[02:13:40] Interviewer: Not near your uncle?

[02:13:43] Robert Khalifa: Uh, near the cousin? No, no, no, no, he was living downtown and uh, my mother, as a matter of fact did not want to be near him because she did not want to see his wife, you know. It's one of those family feud things, you know. And uh, no, we settled in Côte-des-Neiges and uh, uh, That's where I started, I worked there way at the beginning and that's where I met my wife who happened to also be a student in Northmount but we never knew each other. [02:14:12] Of each other actually. She said she knew me but she saw me quite a number of times but I never noticed her.

[02:14:19] Interviewer: Where is your, your wife is from Egypt?

[02:14:21] Robert Khalifa: No, no, no, no, no. She's from Montreal.

[02:14:24] Interviewer: She's Ashkenazi.

[02:14:25] Robert Khalifa: Yes. Yes. And then when we, after we got married we, I was fortunate enough to buy a house in Notre-Dame de Graces and that's where I've been for the past 40-some years.

[02:14:39] Interviewer: And do you preserve any of your Sephardi heritage?

[02:14:44] Robert Khalifa: Yes, definitely. Very strongly. Because uh, daughter married a nice boy from Moroccan descent and uh, for Passover and for Rosh Hashanah we either go to his parents or they come to us and uh they always say, "We're gonna have an Egyptian Seder versus a Moroccan Seder." [02:15:16] The same thing for Rosh Hashanah. We're going to have an Egyptian celebration or a Moroccan celebration depending whose house we go to. And uh...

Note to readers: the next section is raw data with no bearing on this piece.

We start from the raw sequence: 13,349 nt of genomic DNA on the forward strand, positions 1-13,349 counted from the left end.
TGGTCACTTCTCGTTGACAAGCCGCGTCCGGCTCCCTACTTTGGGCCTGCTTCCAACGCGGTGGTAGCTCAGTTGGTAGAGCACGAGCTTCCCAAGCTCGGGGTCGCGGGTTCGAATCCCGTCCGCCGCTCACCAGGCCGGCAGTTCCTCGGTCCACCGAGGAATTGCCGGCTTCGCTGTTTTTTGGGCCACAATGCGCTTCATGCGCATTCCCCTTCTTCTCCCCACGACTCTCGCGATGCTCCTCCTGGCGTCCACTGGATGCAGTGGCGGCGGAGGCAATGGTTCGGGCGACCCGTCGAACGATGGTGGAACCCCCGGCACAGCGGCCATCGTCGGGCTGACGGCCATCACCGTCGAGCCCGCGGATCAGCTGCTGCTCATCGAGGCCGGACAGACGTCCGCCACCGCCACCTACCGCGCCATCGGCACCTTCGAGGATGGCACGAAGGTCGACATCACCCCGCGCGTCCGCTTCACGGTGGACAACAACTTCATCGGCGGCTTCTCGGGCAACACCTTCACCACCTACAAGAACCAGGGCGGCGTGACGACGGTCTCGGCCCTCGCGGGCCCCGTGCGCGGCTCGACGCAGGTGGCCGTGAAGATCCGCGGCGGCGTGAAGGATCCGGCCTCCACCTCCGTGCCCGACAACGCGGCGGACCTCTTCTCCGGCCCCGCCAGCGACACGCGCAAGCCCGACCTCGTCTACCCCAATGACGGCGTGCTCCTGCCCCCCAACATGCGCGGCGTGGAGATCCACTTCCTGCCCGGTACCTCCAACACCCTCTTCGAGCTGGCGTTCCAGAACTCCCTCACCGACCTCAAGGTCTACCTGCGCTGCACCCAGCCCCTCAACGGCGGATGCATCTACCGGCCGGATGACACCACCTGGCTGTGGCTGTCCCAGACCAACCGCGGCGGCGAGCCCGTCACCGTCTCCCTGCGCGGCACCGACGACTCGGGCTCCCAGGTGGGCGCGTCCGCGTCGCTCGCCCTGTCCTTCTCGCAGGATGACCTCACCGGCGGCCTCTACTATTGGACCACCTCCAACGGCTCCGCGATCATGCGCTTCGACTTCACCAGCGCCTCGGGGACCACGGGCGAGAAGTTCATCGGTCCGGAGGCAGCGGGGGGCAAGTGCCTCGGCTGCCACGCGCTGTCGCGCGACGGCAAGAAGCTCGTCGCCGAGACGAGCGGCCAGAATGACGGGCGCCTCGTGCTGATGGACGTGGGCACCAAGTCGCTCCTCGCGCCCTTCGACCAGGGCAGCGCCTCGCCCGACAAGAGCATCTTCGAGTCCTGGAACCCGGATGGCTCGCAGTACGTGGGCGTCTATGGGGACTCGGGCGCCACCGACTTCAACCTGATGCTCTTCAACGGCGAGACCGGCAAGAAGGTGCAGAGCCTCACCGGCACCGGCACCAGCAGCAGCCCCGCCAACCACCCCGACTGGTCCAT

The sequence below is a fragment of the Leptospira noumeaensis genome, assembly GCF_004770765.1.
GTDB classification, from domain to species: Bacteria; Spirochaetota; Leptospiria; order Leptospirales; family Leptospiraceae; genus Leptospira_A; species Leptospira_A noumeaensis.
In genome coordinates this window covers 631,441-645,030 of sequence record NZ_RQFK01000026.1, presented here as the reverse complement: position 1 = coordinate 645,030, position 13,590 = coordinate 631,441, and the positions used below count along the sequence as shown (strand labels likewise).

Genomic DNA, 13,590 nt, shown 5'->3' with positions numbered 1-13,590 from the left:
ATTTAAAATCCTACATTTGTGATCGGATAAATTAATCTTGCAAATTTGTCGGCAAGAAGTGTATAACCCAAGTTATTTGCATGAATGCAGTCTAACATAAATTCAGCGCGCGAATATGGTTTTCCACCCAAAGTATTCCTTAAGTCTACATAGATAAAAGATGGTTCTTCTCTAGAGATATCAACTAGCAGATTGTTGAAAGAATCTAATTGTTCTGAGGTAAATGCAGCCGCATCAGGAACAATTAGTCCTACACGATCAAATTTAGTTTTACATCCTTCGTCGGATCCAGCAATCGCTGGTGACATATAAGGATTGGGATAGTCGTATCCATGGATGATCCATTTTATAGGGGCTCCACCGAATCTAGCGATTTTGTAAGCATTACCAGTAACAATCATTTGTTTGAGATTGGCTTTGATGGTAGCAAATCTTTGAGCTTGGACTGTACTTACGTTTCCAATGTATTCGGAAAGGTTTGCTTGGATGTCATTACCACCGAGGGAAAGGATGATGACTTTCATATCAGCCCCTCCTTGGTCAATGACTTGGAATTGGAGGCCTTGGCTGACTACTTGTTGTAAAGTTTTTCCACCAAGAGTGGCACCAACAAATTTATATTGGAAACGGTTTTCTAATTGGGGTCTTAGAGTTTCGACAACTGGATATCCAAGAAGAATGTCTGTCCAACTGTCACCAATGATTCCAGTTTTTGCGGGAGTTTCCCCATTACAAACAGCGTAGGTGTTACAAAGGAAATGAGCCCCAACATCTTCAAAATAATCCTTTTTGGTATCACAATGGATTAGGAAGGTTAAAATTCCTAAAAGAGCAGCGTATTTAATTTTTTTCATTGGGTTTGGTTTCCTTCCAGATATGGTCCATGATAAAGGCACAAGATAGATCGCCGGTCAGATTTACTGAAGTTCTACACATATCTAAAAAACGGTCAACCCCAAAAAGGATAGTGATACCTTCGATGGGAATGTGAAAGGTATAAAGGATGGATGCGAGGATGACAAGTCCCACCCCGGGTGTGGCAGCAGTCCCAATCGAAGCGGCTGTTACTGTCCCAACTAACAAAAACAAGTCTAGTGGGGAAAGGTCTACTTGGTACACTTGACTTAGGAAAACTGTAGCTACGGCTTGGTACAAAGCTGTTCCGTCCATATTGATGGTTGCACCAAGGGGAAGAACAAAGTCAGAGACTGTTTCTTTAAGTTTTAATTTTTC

[02:15:27] Interviewer: So your wife adapted to the Egyptian [overlap]

[02:15:29] Robert Khalifa: Oh yes, oh yes. Oh yes, ph yes, she even learned...

[02:15:32] Interviewer: What's the difference between Egyptian and Moroccan?

[02:15:37] Robert Khalifa: Uh...uh...

[02:15:40] Interviewer: Other than rice.

[02:15:44] Robert Khalifa: [laughs] Uh actually uh, okay for example for Passover there's the jam, the haroset. We make it as jam and you put it into, give to everyone a little bit of that during the Seder. They don't do that. They make little balls of something and they distribute that.